Instead of fighting other countries, we should be fighting our overflowing landfills.
Trump's plan to slap $200 billion more in tariffs on Chinese goods is premised on yesterday's waste-fueled economy. Tomorrow's economy is 'circular.'
Research indicates that up to a third of all food is wasted – but also shows that anti-waste campaigns frequently backfire.
Research shows that campaigns that try to make consumers feel guilty about the amount they waste often make things worse, not better. A new study poins the way to more effective anti-waste campaigns.
Smaller portions reduce food waste and waistlines.
Two of the world's problems – obesity and waste – can be reduced together.
The market for plastic recycling is drying up, prompting a discussion over what to do with household waste.
Incineration of household waste has gotten a bad name, argues an economist, who sees today's recycling crisis as an opportunity to reconsider how the U.S. handles its waste.
Conveyors carry mixed plastic into a device that will shred recycle them at a plastics recycling plant in Vernon, California.
AP Photo/Reed Saxon,File
Since China stopped importing 'foreign garbage' in March 2018, scrap – especially plastic – has built up in the US. Will this shock trigger long-overdue investments in plastic recycling here?
Food packaging is one of the top uses for plastic in consumer goods.
Bio-based plastics made from natural sources break down more easily than conventional plastic, without producing toxic byproducts. But for this to happen they have to be composted, not buried in landfills.
Millions of tons of plastic are manufactured every year.
In 2015, over 320 million tons of polymers, excluding fibers, were manufactured across the globe.
Stop me if you’ve heard this one before, but plastic straws are ruining the ocean.
Connecting smugglers, disposable workers, garbage pickers and the poorest of consumers, the flip-flop trail is one of globalisation’s darker stories.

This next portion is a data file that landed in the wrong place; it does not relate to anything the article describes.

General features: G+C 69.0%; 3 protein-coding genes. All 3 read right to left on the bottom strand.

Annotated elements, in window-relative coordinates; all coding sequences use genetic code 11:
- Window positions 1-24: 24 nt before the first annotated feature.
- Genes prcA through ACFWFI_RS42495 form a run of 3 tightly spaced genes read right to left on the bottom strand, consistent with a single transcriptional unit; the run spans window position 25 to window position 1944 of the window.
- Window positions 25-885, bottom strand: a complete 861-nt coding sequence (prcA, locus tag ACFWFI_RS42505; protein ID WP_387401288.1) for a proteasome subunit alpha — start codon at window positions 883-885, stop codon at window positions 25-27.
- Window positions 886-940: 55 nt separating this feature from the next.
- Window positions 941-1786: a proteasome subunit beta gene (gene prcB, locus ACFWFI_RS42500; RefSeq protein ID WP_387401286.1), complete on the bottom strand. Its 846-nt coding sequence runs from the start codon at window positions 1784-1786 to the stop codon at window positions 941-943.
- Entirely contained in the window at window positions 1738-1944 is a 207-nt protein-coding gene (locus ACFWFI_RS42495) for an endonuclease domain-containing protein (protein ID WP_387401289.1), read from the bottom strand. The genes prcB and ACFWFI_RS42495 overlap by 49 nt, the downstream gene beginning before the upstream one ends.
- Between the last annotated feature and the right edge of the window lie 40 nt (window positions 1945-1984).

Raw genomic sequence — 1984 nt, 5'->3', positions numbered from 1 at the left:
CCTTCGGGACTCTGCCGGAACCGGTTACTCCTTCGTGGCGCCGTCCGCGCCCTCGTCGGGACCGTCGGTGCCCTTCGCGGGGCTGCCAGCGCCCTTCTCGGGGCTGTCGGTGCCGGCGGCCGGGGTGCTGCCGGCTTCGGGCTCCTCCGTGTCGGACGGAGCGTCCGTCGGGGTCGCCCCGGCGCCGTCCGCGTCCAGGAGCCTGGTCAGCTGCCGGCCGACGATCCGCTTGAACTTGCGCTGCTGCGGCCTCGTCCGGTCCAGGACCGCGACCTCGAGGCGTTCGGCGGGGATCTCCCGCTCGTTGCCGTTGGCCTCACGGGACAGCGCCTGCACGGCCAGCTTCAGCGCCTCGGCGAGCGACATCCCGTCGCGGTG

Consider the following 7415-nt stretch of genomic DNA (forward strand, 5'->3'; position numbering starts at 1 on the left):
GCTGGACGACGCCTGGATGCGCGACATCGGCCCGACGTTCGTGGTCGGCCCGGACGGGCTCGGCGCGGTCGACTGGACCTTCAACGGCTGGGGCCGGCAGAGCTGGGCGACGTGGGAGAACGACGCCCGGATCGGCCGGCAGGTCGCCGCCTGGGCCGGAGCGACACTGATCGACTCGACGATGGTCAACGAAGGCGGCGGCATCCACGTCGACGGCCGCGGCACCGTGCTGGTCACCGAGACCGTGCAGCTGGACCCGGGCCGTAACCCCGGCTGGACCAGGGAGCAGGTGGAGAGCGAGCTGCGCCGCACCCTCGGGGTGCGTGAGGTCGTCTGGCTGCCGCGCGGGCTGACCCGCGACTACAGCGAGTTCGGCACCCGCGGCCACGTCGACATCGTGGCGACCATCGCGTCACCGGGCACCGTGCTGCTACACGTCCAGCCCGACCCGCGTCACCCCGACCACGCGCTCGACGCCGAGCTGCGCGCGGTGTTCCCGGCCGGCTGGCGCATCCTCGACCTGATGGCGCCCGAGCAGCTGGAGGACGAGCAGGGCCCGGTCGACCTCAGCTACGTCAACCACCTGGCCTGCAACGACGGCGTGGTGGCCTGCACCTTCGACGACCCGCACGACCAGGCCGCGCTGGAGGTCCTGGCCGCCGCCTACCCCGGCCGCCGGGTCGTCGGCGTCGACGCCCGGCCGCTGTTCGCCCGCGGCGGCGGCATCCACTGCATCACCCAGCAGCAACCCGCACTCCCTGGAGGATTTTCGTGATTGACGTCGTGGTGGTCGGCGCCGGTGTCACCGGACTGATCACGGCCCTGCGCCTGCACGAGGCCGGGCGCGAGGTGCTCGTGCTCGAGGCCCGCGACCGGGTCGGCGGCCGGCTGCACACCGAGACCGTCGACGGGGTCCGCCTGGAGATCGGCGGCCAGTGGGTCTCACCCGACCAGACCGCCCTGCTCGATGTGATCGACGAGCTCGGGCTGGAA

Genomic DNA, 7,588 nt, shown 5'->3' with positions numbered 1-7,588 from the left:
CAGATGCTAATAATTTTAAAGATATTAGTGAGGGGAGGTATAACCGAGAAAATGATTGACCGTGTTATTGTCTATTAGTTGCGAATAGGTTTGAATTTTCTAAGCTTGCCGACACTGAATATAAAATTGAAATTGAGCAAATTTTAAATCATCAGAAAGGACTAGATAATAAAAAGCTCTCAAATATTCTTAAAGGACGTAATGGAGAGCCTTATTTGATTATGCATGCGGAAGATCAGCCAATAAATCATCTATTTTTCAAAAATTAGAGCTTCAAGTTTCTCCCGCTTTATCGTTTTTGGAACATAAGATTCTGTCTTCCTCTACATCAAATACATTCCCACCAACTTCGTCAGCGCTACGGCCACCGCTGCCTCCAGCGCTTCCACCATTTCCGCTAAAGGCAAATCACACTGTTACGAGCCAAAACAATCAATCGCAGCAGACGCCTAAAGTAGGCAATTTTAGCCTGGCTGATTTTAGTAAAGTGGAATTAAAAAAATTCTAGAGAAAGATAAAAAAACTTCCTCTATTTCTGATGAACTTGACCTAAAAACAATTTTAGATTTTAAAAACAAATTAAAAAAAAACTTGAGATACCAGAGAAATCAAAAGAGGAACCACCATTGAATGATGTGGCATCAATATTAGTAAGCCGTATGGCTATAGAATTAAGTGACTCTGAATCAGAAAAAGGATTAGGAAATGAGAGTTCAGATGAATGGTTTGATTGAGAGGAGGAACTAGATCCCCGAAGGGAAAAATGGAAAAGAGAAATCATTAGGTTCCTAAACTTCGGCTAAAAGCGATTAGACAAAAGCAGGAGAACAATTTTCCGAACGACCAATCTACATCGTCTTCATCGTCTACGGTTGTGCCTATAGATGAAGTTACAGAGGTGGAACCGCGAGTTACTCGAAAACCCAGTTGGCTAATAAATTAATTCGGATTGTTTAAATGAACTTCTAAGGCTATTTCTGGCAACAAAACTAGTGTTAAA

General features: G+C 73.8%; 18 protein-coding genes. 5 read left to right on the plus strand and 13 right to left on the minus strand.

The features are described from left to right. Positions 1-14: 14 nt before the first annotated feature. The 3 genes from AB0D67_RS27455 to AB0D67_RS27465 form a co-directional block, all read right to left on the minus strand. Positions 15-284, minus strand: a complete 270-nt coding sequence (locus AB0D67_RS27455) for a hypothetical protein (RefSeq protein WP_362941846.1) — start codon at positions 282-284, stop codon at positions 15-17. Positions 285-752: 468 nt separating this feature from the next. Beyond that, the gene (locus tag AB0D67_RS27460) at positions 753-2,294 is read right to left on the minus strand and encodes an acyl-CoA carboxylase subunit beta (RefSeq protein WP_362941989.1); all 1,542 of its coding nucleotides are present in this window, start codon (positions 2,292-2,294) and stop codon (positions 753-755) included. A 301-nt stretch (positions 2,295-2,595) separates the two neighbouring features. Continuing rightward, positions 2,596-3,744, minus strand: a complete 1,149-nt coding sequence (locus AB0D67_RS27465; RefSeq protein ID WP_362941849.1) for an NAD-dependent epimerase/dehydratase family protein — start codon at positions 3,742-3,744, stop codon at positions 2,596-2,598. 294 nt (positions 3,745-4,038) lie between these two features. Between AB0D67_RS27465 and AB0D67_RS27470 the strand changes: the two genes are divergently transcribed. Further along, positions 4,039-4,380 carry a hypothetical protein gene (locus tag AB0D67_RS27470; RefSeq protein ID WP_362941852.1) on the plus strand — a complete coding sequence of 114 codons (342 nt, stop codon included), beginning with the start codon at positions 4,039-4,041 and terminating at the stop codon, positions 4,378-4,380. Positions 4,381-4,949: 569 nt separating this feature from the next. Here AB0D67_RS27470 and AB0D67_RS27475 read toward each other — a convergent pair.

Plastic debris strewn across a beach.
We're drowning in plastics. With governments setting un-ambitious targets, corporations are now listening to consumers who are demanding less plastic packaging and food containers.
The latest Australian Environmental-Economic Accounts tell us waste production is rising with GDP, but the information is incomplete and widely ignored.
Water and energy use are becoming more efficient, which is good news for both the economy and the environment. But Australia has yet to realise the value of national environmental accounting.
Fungal bricks have the potential to create safer and more sustainable buildings.
V Anisimov / Shutterstock
Waste byproducts from rice and glass combined with fungus can create a construction material with the potential to save lives and the planet.
Illegal dumping is costing governments millions – but satellite technology could help put a stop to it.
France has committed to halving the level of food waste by 2025.
The case of the start-up Phenix shows that the fight to reduce food waste requires a regulatory context that encourages innovation at the level of the business ecosystem.
The most dangerous element from discarded plastic waste is microplastics.
Indonesia is the world's largest producer of the seaweed that offers a solution for the global plastic crisis.
There’s more to e-waste than the discarded monitors, cell phones and other electronics.
No amount of post-consumer recycling can recoup the waste generated before consumers purchase their devices.
Sydney’s experience suggests that having separate bins for paper and bottles leads to better recycling.
AAP Image/Tracy Nearmy
Both short- and long-term solutions are needed to solve Australia's recycling crisis. State and federal ministers are pursuing some promising avenues, but they need to cast the net much wider.
Bernard Spragg. NZ/Flickr
China new cleanliness standards for the recyclable materials it imports are so stringent that they are tantamount to a total ban. Australian councils are now in crisis mode as the rubbish piles up.
The amount of landfill in Australia is expected to rise since China is no longer buying our recycling waste. But there are easy solutions to this big problem.
Ipswich Council has stopped recycling and it's likely that others around Australia will follow suit.
Cleaning up the oceans will require much better waste management in poorer countries.